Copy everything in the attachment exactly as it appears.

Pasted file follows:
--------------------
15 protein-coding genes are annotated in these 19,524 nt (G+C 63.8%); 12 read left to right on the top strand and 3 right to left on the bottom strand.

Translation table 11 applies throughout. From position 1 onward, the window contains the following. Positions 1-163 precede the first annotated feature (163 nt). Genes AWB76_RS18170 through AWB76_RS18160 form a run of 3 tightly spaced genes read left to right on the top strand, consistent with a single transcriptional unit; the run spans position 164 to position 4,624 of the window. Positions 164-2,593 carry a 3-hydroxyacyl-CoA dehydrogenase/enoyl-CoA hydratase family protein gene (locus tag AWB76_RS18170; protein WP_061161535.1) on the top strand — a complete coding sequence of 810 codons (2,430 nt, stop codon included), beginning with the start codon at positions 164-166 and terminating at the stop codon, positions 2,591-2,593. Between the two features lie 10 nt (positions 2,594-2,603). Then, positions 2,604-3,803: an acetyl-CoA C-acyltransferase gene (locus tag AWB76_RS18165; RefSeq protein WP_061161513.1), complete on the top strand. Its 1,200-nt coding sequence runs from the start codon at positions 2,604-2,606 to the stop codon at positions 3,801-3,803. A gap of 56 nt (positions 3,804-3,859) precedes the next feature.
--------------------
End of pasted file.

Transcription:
15 protein-coding genes are annotated in these 19,524 nt (G+C 63.8%); 12 read left to right on the top strand and 3 right to left on the bottom strand.

Translation table 11 applies throughout. From position 1 onward, the window contains the following. Positions 1-163 precede the first annotated feature (163 nt). Genes AWB76_RS18170 through AWB76_RS18160 form a run of 3 tightly spaced genes read left to right on the top strand, consistent with a single transcriptional unit; the run spans position 164 to position 4,624 of the window. Positions 164-2,593 carry a 3-hydroxyacyl-CoA dehydrogenase/enoyl-CoA hydratase family protein gene (locus tag AWB76_RS18170; protein WP_061161535.1) on the top strand — a complete coding sequence of 810 codons (2,430 nt, stop codon included), beginning with the start codon at positions 164-166 and terminating at the stop codon, positions 2,591-2,593. Between the two features lie 10 nt (positions 2,594-2,603). Then, positions 2,604-3,803: an acetyl-CoA C-acyltransferase gene (locus tag AWB76_RS18165; RefSeq protein WP_061161513.1), complete on the top strand. Its 1,200-nt coding sequence runs from the start codon at positions 2,604-2,606 to the stop codon at positions 3,801-3,803. A gap of 56 nt (positions 3,804-3,859) precedes the next feature.